If there is something that is scary and have the potential to sabotage the success of Kenyan nation apart from corruption and bad politics which are embedded on ethnicity, it must be unemployment. When you take stock of the employment status of the country in terms of those employed, quality of jobs, those in temporary jobs and those without any form of serious employment across working age groups the numbers are a bit scary. If there is a vice that should be fought with equal force as we should do on corruption and the evil of tribalism it is unemployment. Unemployment is a huge risk to any country in modern era. The rise of bad populism and populist politicians in several countries some quite powerful across the globe has huge imports of unemployment and economic issues. Moreover, in an era of improved and increasingly improving technology, unemployment is a bigger risk as it also facilitates criminal activities and makes economic take off or growth harder. Unemployment is a great danger to the future political and economic stability of any country, Kenya included.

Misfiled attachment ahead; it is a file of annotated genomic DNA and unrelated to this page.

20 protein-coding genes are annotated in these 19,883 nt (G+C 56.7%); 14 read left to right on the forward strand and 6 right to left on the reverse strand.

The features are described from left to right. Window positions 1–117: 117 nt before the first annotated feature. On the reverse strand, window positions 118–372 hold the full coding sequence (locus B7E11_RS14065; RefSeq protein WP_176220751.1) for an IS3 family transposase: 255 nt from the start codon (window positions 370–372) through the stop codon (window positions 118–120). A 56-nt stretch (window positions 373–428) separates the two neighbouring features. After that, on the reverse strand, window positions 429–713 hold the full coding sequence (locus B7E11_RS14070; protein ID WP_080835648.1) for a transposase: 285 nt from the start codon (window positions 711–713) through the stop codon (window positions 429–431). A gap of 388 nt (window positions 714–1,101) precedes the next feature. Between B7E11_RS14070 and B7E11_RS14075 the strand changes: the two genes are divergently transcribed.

One need to look at school statistics in Kenya in terms of enrollment, completion and graduations. One would need to note that though enrolment at primary school level has improved there are still numbers who don’t complete the schooling cycle significantly. At the same time one has to look closely on population numbers, population growth, the level of wealth creation, quality of jobs, availability of reasonable quality life sustaining jobs or gainful employment, health situation, life expectancy and overall economic progress. Just a peek into some of these could perhaps give some signals on the huge political and economic work ahead.